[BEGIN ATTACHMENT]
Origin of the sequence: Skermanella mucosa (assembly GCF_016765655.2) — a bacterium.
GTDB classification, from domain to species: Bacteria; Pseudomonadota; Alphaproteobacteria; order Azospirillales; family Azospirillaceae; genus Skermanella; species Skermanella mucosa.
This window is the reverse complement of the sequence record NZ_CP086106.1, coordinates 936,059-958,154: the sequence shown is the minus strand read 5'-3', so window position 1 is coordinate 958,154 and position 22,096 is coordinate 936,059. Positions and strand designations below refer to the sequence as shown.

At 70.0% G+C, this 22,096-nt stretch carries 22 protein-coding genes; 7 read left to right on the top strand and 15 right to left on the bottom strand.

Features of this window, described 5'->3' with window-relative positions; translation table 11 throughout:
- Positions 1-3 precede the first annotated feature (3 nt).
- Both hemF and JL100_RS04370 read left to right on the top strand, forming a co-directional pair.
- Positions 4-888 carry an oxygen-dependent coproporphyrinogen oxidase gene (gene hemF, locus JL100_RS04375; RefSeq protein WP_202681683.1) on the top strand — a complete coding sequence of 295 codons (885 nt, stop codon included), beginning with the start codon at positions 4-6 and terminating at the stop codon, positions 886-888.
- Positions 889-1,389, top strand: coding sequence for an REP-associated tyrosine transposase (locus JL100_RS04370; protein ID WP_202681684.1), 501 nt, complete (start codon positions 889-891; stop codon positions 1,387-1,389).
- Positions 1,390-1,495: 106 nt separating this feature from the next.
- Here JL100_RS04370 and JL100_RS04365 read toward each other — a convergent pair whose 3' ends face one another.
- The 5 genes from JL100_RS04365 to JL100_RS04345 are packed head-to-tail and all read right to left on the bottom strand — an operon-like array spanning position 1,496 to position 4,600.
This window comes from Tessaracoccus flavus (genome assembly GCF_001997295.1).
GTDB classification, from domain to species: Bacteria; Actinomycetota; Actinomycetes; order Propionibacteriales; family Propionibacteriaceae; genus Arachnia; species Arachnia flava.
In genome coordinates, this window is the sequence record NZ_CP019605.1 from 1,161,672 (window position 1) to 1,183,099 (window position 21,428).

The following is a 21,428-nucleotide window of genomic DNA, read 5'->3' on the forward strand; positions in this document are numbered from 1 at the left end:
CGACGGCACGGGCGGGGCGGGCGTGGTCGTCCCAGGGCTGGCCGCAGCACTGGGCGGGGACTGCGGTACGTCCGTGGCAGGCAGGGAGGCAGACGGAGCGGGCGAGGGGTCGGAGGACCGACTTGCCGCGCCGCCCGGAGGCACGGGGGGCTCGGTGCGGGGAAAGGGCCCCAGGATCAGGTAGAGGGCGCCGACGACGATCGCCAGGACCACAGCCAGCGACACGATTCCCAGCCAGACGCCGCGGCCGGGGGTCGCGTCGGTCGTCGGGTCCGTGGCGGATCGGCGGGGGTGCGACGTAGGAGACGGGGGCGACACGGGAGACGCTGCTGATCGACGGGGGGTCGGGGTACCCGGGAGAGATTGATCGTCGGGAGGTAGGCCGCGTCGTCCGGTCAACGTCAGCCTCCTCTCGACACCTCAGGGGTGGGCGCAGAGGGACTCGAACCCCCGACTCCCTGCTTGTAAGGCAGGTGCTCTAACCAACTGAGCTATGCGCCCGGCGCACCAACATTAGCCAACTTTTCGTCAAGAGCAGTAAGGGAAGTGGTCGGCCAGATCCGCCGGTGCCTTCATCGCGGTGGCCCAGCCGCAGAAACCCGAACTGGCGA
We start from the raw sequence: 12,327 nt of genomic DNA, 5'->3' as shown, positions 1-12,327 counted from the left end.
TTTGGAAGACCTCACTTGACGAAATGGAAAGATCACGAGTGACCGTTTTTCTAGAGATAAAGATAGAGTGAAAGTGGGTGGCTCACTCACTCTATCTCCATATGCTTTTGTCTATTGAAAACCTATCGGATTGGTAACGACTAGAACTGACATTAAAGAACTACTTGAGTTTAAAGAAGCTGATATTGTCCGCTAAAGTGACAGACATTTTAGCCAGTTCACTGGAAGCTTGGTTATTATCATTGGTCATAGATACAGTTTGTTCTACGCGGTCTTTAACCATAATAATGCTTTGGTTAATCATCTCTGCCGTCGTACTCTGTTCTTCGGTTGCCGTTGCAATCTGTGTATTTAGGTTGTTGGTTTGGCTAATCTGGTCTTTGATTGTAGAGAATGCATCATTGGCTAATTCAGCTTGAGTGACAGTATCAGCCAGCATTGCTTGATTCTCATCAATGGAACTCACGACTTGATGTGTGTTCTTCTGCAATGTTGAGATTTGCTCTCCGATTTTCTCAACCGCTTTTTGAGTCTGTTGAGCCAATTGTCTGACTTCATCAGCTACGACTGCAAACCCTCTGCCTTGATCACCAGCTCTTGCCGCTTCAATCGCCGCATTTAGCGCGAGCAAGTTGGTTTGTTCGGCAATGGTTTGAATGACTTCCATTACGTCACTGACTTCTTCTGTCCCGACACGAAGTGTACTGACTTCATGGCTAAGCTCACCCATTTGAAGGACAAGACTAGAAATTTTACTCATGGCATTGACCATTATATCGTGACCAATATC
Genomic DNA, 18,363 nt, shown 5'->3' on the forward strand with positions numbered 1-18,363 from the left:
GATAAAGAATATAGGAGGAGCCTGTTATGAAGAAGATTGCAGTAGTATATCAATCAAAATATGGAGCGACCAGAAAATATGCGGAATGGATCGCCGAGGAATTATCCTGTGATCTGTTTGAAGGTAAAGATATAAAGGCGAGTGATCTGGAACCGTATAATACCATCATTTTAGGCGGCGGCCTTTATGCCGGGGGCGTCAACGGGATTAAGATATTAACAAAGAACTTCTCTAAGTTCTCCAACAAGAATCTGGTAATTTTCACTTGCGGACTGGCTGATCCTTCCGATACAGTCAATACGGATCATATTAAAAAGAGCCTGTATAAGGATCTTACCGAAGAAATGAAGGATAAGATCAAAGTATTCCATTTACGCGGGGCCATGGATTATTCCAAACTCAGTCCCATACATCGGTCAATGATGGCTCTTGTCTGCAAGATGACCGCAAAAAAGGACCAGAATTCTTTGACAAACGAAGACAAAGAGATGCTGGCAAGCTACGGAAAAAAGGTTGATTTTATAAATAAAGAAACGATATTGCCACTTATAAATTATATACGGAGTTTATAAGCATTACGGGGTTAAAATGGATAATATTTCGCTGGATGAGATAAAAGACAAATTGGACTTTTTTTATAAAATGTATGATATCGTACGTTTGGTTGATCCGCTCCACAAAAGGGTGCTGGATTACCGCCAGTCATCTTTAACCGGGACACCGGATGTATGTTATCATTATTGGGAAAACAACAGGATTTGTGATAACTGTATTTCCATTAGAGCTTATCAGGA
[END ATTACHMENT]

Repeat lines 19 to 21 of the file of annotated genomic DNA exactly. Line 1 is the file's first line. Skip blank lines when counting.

TTTGGAAGACCTCACTTGACGAAATGGAAAGATCACGAGTGACCGTTTTTCTAGAGATAAAGATAGAGTGAAAGTGGGTGGCTCACTCACTCTATCTCCATATGCTTTTGTCTATTGAAAACCTATCGGATTGGTAACGACTAGAACTGACATTAAAGAACTACTTGAGTTTAAAGAAGCTGATATTGTCCGCTAAAGTGACAGACATTTTAGCCAGTTCACTGGAAGCTTGGTTATTATCATTGGTCATAGATACAGTTTGTTCTACGCGGTCTTTAACCATAATAATGCTTTGGTTAATCATCTCTGCCGTCGTACTCTGTTCTTCGGTTGCCGTTGCAATCTGTGTATTTAGGTTGTTGGTTTGGCTAATCTGGTCTTTGATTGTAGAGAATGCATCATTGGCTAATTCAGCTTGAGTGACAGTATCAGCCAGCATTGCTTGATTCTCATCAATGGAACTCACGACTTGATGTGTGTTCTTCTGCAATGTTGAGATTTGCTCTCCGATTTTCTCAACCGCTTTTTGAGTCTGTTGAGCCAATTGTCTGACTTCATCAGCTACGACTGCAAACCCTCTGCCTTGATCACCAGCTCTTGCCGCTTCAATCGCCGCATTTAGCGCGAGCAAGTTGGTTTGTTCGGCAATGGTTTGAATGACTTCCATTACGTCACTGACTTCTTCTGTCCCGACACGAAGTGTACTGACTTCATGGCTAAGCTCACCCATTTGAAGGACAAGACTAGAAATTTTACTCATGGCATTGACCATTATATCGTGACCAATATC
Genomic DNA, 18,363 nt, shown 5'->3' on the forward strand with positions numbered 1-18,363 from the left:
GATAAAGAATATAGGAGGAGCCTGTTATGAAGAAGATTGCAGTAGTATATCAATCAAAATATGGAGCGACCAGAAAATATGCGGAATGGATCGCCGAGGAATTATCCTGTGATCTGTTTGAAGGTAAAGATATAAAGGCGAGTGATCTGGAACCGTATAATACCATCATTTTAGGCGGCGGCCTTTATGCCGGGGGCGTCAACGGGATTAAGATATTAACAAAGAACTTCTCTAAGTTCTCCAACAAGAATCTGGTAATTTTCACTTGCGGACTGGCTGATCCTTCCGATACAGTCAATACGGATCATATTAAAAAGAGCCTGTATAAGGATCTTACCGAAGAAATGAAGGATAAGATCAAAGTATTCCATTTACGCGGGGCCATGGATTATTCCAAACTCAGTCCCATACATCGGTCAATGATGGCTCTTGTCTGCAAGATGACCGCAAAAAAGGACCAGAATTCTTTGACAAACGAAGACAAAGAGATGCTGGCAAGCTACGGAAAAAAGGTTGATTTTATAAATAAAGAAACGATATTGCCACTTATAAATTATATACGGAGTTTATAAGCATTACGGGGTTAAAATGGATAATATTTCGCTGGATGAGATAAAAGACAAATTGGACTTTTTTTATAAAATGTATGATATCGTACGTTTGGTTGATCCGCTCCACAAAAGGGTGCTGGATTACCGCCAGTCATCTTTAACCGGGACACCGGATGTATGTTATCATTATTGGGAAAACAACAGGATTTGTGATAACTGTATTTCCATTAGAGCTTATCAGGA